Q: What are the main factors that cause agreements in the mining industry to go wrong, and how does PwC avoid this from happening?

A: The main reason for this issue is that some mining companies are not getting the proper advice from financial advisory entities when making acquisitions, expanding their operations, or even when they are selling their companies to other corporations. Sometimes they do not ask for advice at all. The best practice when you are buying, selling or expanding is evaluating economic feasibility and complying with technical standards, as well as local and international regulations. The bigger the investment is, the bigger the consultancy firm or company hired to provide financial advice should be. This becomes more relevant when you consider the fact that in Mexico at the end of 2012 we had more than 600 projects at the exploration stage and approximately 1,100 expansion projects. Recent M&A activity has been substantial; the total number of transactions went up from 340 in 2009 to 495 in 2012. At PwC we have the financial, tax, legal and advisory capabilities to maximize profitability and mitigate the risks involved in these sorts of transactions, and when they are carried out by foreign parties we incorporate our international network to make sure all bases are covered.

Q: How does your company deal with the ever changing regulatory environment, and which solutions do you offer to your clients?

A: We help our clients to comply with their regulatory obligations. When acting as their auditors we follow procedures to assure our clients’ compliance with their main regulatory obligations. We also act as their advisors when the auditing is being done by another firm, and in that role we support our clients with a number of services, such as tax support on reviewing or preparing their income tax provisions, or legal advice on how to deal with land ownership issues. We are very well known worldwide for the abovementioned support services, most of which we have been providing for a considerable number of years. In the last five years we have also been assisting our clients worldwide in a number of areas related on the operational side of mining, such as cost reduction, operating a cost effective mine, avoiding cost overruns and delays and driving deal value in hostile and non-hostile environments.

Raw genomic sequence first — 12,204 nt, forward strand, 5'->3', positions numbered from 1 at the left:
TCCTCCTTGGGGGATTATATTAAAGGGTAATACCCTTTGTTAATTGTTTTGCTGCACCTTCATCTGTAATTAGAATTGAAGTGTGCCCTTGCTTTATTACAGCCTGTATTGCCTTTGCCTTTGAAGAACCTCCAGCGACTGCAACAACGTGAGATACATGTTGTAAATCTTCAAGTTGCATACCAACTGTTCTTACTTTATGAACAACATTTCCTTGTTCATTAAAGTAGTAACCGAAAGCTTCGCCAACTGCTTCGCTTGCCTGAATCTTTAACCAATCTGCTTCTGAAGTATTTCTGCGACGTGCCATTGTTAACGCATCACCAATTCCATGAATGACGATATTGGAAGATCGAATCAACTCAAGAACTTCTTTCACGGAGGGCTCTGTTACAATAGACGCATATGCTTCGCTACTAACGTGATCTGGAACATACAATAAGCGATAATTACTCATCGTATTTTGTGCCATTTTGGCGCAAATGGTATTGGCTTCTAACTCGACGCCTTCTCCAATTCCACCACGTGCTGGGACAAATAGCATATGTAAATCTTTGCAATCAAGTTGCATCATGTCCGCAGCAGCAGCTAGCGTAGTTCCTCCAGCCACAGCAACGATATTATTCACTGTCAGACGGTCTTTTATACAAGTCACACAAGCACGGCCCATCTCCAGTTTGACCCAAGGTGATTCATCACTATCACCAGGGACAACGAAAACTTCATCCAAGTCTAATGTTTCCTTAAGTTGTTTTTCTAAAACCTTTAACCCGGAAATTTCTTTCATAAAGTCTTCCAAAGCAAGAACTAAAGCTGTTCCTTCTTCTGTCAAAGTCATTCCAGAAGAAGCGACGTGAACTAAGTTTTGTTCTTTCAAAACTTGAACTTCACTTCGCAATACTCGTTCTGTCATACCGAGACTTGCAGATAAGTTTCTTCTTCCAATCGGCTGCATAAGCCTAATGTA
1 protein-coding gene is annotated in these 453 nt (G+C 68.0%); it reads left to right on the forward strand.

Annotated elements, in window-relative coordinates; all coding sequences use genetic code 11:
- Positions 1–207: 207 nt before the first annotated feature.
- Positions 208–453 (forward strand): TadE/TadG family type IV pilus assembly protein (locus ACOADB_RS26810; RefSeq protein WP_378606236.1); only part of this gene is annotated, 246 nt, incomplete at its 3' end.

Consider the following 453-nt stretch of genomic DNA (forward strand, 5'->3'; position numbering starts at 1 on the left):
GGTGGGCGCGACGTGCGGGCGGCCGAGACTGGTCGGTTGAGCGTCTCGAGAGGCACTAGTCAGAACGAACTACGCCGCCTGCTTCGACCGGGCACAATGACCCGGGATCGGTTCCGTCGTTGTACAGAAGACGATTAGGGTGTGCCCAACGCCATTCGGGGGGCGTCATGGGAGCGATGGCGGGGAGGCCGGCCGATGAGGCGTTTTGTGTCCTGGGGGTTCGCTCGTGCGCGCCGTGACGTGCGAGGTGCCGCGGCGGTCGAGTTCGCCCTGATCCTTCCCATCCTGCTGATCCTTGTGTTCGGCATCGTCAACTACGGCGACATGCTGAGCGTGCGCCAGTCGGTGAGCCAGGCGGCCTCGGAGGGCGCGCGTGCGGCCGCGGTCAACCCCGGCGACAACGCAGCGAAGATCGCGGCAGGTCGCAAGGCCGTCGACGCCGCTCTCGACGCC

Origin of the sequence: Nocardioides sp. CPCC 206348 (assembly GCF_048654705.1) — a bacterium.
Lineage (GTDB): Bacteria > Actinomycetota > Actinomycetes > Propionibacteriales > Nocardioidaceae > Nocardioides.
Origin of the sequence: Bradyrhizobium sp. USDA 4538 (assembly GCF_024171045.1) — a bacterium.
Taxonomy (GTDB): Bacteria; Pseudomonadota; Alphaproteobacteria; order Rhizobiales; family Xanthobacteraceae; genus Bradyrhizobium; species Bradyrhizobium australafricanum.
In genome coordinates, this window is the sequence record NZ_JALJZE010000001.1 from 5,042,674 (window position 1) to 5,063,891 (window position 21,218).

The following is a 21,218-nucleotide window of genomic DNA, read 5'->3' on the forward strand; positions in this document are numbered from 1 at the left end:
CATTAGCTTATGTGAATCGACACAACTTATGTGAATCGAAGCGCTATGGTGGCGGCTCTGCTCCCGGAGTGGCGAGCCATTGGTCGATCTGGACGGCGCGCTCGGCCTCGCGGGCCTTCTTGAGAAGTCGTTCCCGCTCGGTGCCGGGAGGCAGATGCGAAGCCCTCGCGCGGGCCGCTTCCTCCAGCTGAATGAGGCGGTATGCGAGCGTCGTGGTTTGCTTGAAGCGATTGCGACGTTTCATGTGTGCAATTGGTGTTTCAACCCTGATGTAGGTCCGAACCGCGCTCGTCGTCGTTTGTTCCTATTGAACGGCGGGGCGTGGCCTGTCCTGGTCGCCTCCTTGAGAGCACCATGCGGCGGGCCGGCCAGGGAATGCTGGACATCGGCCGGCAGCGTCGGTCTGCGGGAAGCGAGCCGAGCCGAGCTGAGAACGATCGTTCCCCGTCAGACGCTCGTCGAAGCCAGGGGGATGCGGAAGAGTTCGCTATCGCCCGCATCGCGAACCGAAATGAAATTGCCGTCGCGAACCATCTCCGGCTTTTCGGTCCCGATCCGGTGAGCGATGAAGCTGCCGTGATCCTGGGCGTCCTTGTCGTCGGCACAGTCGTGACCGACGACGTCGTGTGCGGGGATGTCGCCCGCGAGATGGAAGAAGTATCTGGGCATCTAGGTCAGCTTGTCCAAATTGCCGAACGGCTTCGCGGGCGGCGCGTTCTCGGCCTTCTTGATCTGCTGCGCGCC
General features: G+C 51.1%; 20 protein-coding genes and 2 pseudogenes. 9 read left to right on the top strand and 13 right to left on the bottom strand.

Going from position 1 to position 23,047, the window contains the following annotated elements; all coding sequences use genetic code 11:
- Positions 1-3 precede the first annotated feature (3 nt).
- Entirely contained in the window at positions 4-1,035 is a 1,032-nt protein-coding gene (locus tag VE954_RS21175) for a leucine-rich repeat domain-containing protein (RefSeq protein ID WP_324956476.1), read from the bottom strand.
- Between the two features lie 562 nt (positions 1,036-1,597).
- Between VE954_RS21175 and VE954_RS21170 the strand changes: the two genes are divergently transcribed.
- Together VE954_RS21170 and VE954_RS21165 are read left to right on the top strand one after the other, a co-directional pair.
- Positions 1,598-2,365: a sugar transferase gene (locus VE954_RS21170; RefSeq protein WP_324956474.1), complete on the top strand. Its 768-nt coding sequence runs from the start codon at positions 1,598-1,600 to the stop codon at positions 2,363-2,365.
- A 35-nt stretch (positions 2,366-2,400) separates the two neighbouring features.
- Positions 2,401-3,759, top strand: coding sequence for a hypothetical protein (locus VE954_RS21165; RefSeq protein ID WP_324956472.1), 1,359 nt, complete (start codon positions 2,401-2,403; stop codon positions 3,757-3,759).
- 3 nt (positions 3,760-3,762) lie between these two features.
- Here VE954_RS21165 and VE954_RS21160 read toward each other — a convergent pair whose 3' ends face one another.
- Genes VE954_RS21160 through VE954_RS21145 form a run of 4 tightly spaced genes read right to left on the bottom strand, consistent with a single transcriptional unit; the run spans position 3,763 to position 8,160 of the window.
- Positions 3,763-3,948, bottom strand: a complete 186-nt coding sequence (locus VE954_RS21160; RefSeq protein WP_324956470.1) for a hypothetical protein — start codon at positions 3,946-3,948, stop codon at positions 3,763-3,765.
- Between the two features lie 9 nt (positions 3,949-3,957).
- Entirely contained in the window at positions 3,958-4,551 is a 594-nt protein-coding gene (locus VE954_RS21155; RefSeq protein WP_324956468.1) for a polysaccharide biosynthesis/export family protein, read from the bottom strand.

The mining industry faces a confidence crisis. Low confidence in cost controls, return on capital and commodity prices are keeping industry leaders awake at night. To add to these concerns, the mining industry has recently stopped outperforming the broader equity markets. In response, miners are trying to rebuild the market’s confidence. There is a shift from maximizing value by increasing production volumes to maximizing returns from existing operations from improved productivity and efficiencies. Regaining investor confidence depends on how the industry responds to its rising costs, increasingly volatile commodity prices and other challenges such as resource nationalism.